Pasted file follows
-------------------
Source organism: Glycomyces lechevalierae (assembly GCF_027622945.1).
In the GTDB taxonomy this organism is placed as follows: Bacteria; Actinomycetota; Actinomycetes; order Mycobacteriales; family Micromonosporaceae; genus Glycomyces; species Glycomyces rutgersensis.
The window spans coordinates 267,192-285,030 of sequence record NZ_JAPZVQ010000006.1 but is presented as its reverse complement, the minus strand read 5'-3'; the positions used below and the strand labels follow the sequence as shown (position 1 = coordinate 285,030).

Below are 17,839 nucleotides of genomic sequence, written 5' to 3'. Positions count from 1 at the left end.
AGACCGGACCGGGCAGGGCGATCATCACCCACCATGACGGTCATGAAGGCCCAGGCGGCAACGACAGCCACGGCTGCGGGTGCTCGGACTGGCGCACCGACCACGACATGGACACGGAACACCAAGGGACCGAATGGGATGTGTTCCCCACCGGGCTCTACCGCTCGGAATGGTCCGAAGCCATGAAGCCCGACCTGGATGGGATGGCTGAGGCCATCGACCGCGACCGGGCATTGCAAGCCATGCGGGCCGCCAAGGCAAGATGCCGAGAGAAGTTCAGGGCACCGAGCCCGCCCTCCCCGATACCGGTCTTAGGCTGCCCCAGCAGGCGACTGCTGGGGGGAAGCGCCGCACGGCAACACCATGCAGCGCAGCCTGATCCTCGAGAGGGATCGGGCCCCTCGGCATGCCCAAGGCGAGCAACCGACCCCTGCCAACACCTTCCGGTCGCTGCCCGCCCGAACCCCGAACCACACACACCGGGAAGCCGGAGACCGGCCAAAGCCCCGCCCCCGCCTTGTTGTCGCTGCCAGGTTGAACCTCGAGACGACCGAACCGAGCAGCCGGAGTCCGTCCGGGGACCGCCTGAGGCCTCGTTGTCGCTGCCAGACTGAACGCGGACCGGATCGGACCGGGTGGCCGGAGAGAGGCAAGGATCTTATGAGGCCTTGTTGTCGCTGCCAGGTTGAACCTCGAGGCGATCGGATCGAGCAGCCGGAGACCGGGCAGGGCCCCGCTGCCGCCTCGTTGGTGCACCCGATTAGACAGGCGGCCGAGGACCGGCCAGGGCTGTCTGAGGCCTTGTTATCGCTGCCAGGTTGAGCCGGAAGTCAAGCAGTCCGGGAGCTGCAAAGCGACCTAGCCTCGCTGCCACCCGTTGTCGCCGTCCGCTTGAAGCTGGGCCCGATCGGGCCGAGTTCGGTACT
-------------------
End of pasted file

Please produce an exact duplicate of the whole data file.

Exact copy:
Source organism: Glycomyces lechevalierae (assembly GCF_027622945.1).
In the GTDB taxonomy this organism is placed as follows: Bacteria; Actinomycetota; Actinomycetes; order Mycobacteriales; family Micromonosporaceae; genus Glycomyces; species Glycomyces rutgersensis.
The window spans coordinates 267,192-285,030 of sequence record NZ_JAPZVQ010000006.1 but is presented as its reverse complement, the minus strand read 5'-3'; the positions used below and the strand labels follow the sequence as shown (position 1 = coordinate 285,030).

Below are 17,839 nucleotides of genomic sequence, written 5' to 3'. Positions count from 1 at the left end.
AGACCGGACCGGGCAGGGCGATCATCACCCACCATGACGGTCATGAAGGCCCAGGCGGCAACGACAGCCACGGCTGCGGGTGCTCGGACTGGCGCACCGACCACGACATGGACACGGAACACCAAGGGACCGAATGGGATGTGTTCCCCACCGGGCTCTACCGCTCGGAATGGTCCGAAGCCATGAAGCCCGACCTGGATGGGATGGCTGAGGCCATCGACCGCGACCGGGCATTGCAAGCCATGCGGGCCGCCAAGGCAAGATGCCGAGAGAAGTTCAGGGCACCGAGCCCGCCCTCCCCGATACCGGTCTTAGGCTGCCCCAGCAGGCGACTGCTGGGGGGAAGCGCCGCACGGCAACACCATGCAGCGCAGCCTGATCCTCGAGAGGGATCGGGCCCCTCGGCATGCCCAAGGCGAGCAACCGACCCCTGCCAACACCTTCCGGTCGCTGCCCGCCCGAACCCCGAACCACACACACCGGGAAGCCGGAGACCGGCCAAAGCCCCGCCCCCGCCTTGTTGTCGCTGCCAGGTTGAACCTCGAGACGACCGAACCGAGCAGCCGGAGTCCGTCCGGGGACCGCCTGAGGCCTCGTTGTCGCTGCCAGACTGAACGCGGACCGGATCGGACCGGGTGGCCGGAGAGAGGCAAGGATCTTATGAGGCCTTGTTGTCGCTGCCAGGTTGAACCTCGAGGCGATCGGATCGAGCAGCCGGAGACCGGGCAGGGCCCCGCTGCCGCCTCGTTGGTGCACCCGATTAGACAGGCGGCCGAGGACCGGCCAGGGCTGTCTGAGGCCTTGTTATCGCTGCCAGGTTGAGCCGGAAGTCAAGCAGTCCGGGAGCTGCAAAGCGACCTAGCCTCGCTGCCACCCGTTGTCGCCGTCCGCTTGAAGCTGGGCCCGATCGGGCCGAGTTCGGTACT